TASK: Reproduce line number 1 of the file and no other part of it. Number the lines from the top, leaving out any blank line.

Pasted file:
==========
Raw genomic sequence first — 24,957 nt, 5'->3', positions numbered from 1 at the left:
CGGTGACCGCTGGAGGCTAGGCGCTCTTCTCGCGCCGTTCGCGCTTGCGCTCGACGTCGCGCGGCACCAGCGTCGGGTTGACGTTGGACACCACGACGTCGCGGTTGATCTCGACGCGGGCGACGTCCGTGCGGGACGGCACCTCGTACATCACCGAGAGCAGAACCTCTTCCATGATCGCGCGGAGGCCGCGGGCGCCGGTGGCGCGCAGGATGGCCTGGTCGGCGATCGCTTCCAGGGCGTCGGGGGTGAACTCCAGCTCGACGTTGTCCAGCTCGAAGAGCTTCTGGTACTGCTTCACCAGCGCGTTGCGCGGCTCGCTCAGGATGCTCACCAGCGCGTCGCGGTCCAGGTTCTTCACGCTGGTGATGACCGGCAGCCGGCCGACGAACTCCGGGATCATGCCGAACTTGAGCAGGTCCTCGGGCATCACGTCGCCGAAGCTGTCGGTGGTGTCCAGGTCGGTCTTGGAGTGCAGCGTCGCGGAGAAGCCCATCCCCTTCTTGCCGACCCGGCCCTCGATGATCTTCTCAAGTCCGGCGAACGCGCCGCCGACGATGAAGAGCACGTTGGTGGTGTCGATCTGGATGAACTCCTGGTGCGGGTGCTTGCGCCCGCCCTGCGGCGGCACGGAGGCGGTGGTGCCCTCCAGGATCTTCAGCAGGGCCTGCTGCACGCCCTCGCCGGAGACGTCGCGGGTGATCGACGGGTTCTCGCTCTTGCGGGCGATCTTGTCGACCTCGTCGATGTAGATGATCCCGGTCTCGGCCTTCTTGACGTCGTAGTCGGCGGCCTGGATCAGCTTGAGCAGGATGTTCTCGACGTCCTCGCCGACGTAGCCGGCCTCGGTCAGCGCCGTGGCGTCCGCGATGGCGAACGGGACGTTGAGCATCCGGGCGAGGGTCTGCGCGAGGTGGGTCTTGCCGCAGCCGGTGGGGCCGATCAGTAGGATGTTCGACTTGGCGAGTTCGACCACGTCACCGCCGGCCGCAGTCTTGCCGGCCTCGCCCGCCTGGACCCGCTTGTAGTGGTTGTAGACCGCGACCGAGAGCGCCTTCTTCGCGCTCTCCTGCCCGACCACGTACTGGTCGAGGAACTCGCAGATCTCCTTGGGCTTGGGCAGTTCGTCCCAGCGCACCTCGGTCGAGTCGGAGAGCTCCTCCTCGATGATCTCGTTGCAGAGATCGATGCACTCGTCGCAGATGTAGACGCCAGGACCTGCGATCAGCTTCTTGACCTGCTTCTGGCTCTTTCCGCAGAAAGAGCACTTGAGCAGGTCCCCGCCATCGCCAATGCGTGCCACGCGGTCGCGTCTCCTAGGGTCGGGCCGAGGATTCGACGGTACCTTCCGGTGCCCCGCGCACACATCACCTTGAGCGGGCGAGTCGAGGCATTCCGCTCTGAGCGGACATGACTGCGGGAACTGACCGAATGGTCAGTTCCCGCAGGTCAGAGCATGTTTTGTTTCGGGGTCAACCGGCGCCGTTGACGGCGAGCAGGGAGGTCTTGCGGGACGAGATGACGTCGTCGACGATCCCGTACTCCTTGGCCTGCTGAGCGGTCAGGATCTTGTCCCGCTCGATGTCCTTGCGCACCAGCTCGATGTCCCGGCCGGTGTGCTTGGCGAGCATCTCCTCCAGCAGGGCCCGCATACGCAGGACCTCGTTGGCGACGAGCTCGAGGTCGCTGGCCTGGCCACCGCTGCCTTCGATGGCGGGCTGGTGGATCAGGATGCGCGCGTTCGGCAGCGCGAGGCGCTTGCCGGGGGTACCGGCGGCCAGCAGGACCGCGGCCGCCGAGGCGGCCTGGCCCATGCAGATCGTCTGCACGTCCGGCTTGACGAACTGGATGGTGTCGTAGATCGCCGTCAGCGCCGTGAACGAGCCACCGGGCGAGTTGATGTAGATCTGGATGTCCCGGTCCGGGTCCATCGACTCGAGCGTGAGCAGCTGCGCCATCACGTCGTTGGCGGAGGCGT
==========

Raw genomic sequence first — 24,957 nt, 5'->3', positions numbered from 1 at the left: